26 February, 2018 | Nick Harmsen | ABC News
South Australian Premier Jay Weatherill has indicated a re-elected Labor government would be willing to sign up to a national redress scheme for victims of child sexual abuse in institutions.
The federal system, which is due to be finalised by June, would offer victims of institutional abuse compensation payments of up to $150,000.
The South Australian government had repeatedly refused to sign up, arguing a national scheme would inadequately account for the state's own system of ex-gratia payments of up to $50,000 for abuse victims.
But now, Mr Weatherill said progress had been made at a meeting between the Prime Minister and premiers this month.
"At COAG, we agreed to have the scheme finalised by June this year," Mr Weatherill said.
"There's an acceptance that South Australia's particular circumstances need to be taken into account.
"This is a national redress scheme that will happen and South Australia will assist in its setting up."
Xenophon campaigns for redress scheme
Labor's change came as SA Best leader Nick Xenophon sought to make joining a national redress scheme an election issue.
He held a minute's silence on the steps of Parliament House in Adelaide with abuse survivors from the Care Leavers Australasia Network.
The SA Best leader said the issue would be part of any balance-of-power negotiations beyond the March 17 election.
"These are important issues which need to be addressed and, unless we address them soon, it's going to be the case that some of these people won't be alive to get the redress they deserve," Mr Xenophon said.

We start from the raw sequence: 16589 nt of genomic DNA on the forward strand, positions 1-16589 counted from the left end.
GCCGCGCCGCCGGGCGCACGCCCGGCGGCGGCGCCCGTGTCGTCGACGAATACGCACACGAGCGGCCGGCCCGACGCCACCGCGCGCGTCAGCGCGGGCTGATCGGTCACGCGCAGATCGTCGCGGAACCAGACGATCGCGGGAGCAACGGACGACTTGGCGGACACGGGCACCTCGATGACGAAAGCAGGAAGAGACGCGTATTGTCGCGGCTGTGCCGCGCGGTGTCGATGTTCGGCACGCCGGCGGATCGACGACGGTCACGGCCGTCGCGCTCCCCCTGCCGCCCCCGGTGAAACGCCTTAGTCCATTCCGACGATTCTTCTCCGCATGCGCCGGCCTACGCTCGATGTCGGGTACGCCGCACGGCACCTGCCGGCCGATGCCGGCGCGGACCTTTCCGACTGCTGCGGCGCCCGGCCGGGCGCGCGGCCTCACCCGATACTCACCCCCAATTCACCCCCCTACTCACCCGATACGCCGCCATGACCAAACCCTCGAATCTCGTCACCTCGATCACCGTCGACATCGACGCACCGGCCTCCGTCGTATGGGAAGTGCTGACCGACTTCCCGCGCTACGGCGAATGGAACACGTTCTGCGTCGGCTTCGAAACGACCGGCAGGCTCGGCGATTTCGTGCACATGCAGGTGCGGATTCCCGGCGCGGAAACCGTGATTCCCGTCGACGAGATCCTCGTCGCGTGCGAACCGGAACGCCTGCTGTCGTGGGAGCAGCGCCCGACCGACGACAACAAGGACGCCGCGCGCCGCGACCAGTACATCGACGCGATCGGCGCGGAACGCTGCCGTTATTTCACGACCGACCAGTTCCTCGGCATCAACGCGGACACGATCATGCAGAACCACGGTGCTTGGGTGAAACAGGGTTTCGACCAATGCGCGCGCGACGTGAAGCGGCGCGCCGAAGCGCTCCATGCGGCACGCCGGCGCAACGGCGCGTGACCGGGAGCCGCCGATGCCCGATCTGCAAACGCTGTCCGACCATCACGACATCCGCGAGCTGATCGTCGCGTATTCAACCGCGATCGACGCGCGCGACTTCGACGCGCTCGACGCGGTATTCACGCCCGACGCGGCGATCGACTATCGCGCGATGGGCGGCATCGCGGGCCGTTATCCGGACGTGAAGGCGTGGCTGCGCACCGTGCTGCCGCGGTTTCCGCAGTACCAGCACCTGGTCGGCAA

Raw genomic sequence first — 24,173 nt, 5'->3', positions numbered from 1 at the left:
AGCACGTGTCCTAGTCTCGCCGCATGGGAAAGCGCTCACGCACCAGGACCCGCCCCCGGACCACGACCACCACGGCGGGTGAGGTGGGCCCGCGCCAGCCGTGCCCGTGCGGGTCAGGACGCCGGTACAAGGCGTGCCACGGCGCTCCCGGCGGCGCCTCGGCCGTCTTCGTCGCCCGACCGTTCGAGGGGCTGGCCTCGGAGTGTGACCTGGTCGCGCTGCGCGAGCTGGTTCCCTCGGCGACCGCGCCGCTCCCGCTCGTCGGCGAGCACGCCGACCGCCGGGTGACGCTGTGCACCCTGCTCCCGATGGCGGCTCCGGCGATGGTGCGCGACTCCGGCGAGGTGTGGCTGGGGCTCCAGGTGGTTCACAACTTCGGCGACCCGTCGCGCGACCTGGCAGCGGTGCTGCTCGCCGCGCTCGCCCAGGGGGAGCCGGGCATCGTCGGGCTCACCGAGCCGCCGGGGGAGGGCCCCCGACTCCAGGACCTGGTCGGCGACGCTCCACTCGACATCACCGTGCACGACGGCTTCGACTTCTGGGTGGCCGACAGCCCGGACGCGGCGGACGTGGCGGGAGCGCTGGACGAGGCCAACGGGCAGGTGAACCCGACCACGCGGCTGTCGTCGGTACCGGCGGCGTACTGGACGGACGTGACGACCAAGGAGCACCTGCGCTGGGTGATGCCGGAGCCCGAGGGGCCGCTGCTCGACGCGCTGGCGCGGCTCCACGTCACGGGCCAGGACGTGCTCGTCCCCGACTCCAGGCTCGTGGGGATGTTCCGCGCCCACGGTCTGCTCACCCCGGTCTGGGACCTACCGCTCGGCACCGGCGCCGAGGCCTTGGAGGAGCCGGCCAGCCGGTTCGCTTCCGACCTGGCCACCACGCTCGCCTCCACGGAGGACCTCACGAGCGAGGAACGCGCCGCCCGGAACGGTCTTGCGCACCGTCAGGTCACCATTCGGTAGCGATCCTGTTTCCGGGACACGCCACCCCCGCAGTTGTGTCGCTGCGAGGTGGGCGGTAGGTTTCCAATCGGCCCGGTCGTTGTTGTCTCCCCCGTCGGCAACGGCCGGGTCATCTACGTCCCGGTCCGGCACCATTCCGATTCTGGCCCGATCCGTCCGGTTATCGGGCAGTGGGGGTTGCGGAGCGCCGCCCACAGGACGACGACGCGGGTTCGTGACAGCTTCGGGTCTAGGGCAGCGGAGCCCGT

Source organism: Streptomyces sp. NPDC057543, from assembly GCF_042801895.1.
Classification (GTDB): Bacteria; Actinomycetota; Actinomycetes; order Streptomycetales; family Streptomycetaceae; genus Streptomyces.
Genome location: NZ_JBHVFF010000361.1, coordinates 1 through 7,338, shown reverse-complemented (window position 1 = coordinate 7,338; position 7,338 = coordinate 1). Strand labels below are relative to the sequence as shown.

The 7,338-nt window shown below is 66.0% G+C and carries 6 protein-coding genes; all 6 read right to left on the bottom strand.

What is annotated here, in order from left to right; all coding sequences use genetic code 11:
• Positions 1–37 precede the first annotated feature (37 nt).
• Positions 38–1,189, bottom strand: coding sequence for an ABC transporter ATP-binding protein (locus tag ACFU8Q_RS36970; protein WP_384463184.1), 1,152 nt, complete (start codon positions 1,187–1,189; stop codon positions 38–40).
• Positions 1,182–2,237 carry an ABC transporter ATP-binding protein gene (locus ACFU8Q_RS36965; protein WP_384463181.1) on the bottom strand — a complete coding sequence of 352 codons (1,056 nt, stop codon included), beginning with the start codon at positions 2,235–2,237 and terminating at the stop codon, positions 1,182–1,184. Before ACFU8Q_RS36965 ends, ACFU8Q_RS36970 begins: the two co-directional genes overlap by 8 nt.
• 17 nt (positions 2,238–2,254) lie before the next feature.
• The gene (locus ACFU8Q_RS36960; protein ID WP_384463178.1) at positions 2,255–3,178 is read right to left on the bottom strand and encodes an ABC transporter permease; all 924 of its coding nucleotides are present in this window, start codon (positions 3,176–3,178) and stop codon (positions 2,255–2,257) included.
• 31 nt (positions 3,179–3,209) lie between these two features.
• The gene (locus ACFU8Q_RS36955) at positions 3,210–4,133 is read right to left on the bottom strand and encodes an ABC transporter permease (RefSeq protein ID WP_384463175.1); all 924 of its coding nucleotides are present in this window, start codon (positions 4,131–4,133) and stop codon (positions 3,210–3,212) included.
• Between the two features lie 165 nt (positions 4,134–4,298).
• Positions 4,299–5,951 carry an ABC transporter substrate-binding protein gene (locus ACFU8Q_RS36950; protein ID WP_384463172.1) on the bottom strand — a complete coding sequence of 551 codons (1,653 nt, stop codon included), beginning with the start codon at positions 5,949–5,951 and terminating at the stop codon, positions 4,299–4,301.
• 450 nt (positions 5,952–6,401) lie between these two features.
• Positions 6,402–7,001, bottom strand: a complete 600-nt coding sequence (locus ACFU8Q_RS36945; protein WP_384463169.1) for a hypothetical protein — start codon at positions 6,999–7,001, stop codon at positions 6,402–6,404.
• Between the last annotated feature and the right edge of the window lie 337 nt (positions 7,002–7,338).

"This really is mean-spirited for the government not to opt for this scheme. Other states are progressing towards it.
"It's not just about compensation, it's about getting issues into the open so it doesn't happen again and so that the victims can see what the State Government knew about this abuse in these homes over a number of years."
Mr Weatherill said Labor was taking a lead.
"Nick's demands that South Australia opts into that scheme have already been met," he countered.
"Of course there is some important detail about taking South Australia's existing contributions into account, because we were there first.
"We established this [ex-gratia payments] scheme before anybody else had dreamt up their own schemes and it needs to be properly taken into account."
The Premier said the perpetrators and institutions involved still needed to be properly held to account.
SA Liberal leader Steven Marshall indicated his party supported a national approach.
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